• Macy's Central, which was headquartered in Atlanta, Georgia, was the second incarnation of the division name within what is currently Macy's Inc., with stores throughout the midwestern and southeastern United States. The current Macy's Central consolidates the following locations:
    • Macy's South, which was also headquartered in Atlanta, operated from February 2006 until February 2008. The Federated/Macy's Inc. division itself was a consolidation of May Company properties with the first incarnation of Macy's Central – a renaming of Federated's RLG division, which had included Rich's, Lazarus, and Goldsmith's. As of March 2007, the division contained 136 stores and 22,500 employees in Alabama, Georgia, Kentucky, Louisiana, North Carolina, Oklahoma, South Carolina, Tennessee, Texas, Virginia & West Virginia. Macy's South as operated by Federated/Macy's Inc. was created by consolidating former Rich's and Goldsmith's locations with several stores from the Foley's chain. (Lazarus stores were transferred to Macy's Midwest.)
The Macy's flagship store in downtown Cincinnati
From 1988 to 1992, R. H. Macy & Co., Inc.'s Macy's South division was also headquartered in Atlanta, Georgia, with stores in Alabama, Georgia, Virginia, South Carolina, Florida, Louisiana and Texas operating as Macy's, while stores in California, Arizona and Nevada operated as Bullock's. The former South division was formed following Macy's acquisition of Bullock's, incorporating Macy's Atlanta (the former Davison's stores renamed in 1985) with the Florida, Louisiana and Texas locations of Macy's New York and Bullock's. It was dissolved in 1992 and its stores were assigned to Macy's East and Macy's West.
  • Macy's Midwest, headquartered in St. Louis, Missouri from February 2006 until February 2008, was folded into Macy's South to form the more recent Macy's Central division. Prior to its consolidation, this Macy's Midwest division included 95 stores throughout the midwestern United States. There was a prior division of R. H. Macy & Co., Inc. named Macy's Midwest that was headquartered in Kansas City formed from a consolidation of two Macy's divisions, Lasalle's and Macy's Missouri-Kansas, in 1981. It was merged with Davison's to form Macy's Atlanta on February 1, 1985. Its former Lasalle's stores were sold to Elder-Beerman later that year and its former Kansas and Missouri stores were sold to Dillard's in 1986. Macy's Midwest incorporated former The F&R Lazarus & Co., Shillito's, Rike Kumler Co., William H. Block Co., Horne's, Famous-Barr, L. S. Ayres, The Jones Store, Kaufmann's, May Company Ohio, O'Neil's and Strouss department stores. St. Louis became a regional management outpost for a portion of Macy's Central. Another of the region's local headquarters is in Cincinnati. In 2009 Macy's announced the downsizing of the former Famous-Barr flagship store in Downtown St. Louis from seven stories to three.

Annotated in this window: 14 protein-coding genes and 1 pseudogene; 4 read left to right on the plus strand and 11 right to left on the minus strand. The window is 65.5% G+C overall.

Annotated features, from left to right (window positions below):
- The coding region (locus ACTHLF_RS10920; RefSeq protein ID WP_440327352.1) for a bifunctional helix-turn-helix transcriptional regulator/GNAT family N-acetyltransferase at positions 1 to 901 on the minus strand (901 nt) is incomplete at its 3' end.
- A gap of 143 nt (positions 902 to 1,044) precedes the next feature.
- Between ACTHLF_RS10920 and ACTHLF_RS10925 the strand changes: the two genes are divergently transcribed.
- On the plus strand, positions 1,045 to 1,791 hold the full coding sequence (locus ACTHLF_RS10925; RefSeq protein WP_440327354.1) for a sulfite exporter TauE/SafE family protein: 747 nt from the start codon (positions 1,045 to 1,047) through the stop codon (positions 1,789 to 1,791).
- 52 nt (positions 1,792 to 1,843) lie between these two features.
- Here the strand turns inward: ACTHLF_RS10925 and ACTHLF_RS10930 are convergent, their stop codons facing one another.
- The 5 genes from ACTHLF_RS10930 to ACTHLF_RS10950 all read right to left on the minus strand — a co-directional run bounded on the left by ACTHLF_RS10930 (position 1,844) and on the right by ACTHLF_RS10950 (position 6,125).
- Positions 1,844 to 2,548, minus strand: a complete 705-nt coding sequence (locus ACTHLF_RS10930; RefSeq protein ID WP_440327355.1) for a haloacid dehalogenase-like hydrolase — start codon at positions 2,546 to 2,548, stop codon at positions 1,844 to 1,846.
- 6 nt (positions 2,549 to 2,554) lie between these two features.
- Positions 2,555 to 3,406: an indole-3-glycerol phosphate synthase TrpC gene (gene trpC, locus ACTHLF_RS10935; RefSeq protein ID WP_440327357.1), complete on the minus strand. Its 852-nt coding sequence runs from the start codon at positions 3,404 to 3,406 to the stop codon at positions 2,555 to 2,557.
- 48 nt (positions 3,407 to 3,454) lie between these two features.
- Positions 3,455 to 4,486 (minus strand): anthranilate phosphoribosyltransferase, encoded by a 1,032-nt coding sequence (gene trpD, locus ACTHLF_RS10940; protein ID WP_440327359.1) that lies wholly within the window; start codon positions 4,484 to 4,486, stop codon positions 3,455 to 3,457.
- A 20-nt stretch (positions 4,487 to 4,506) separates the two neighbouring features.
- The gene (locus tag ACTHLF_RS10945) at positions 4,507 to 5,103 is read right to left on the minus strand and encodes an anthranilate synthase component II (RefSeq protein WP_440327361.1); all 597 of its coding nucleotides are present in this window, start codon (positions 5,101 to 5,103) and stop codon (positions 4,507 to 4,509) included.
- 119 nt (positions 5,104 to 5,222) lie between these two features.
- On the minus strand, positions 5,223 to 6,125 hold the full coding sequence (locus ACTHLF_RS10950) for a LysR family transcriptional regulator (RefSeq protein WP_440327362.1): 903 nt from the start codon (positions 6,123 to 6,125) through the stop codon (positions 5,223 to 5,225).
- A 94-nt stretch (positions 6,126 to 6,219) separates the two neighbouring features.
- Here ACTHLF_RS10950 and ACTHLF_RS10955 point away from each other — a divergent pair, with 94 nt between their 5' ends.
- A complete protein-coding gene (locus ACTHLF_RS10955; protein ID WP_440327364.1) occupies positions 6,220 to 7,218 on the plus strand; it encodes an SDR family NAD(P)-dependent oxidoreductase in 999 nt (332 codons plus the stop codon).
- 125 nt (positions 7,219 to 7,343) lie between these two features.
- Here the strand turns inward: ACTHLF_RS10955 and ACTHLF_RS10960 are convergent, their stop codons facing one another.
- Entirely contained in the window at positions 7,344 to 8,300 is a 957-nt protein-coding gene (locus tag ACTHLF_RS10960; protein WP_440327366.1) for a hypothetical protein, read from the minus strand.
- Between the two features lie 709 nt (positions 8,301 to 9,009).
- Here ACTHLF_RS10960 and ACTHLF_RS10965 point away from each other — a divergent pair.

Macy's in Seattle
  • Macy's West was headquartered in San Francisco, California, had locations throughout the western United States, and was founded upon store locations that first operated as O'Connor, Moffat & Company in San Francisco's Union Square and other sites. Prior to the February 2006 inclusion of May Company properties, the division included 232 stores and 31,100 employees throughout Arizona, California, Colorado, Hawaii, Nevada, New Mexico, Texas and Guam. In addition to Macy's stores, the division operated former Foley's locations in Colorado, New Mexico, and El Paso, Texas, as well as Robinson's-May stores. After divestitures and store closures were completed by late 2006, this division operated approximately 190 stores until taking over Macy's Northwest.
    • Macy's Northwest, headquartered in Seattle, Washington from February 2006 until February 2008, became part of Macy's West. It included many former The Bon Marché and, later, Meier & Frank stores (some of the latter were previously ZCMI locations). The division included 71 stores and 7,200 employees prior to the February 2006 inclusion of May Company properties. The division's stores were located throughout Idaho, Montana, Oregon, Utah, Washington, and Wyoming. Seattle remained a Macy's West local headquarters.
  • Macy's Florida was headquartered in Miami, Florida and included 61 stores and 9,800 employees in Florida and Puerto Rico. The majority of the stores were formerly Burdines; the San Juan, Puerto Rico, store was transferred from Macy's East in August 2007.

In conjunction with these geographic divisions, the New York-based Macy's Home Store division was responsible for buying, planning and marketing home-related merchandise sold in all Macy's stores. There are also some Macy's Furniture Galleries scattered throughout the country, often located away from a Macy's store.

All of Macy's regions were served by two administrative divisions, prior to February 2009:

  • Macy's Corporate Marketing headquartered in New York, responsible for overall activity on initiatives implemented to support the company's focus on marketing.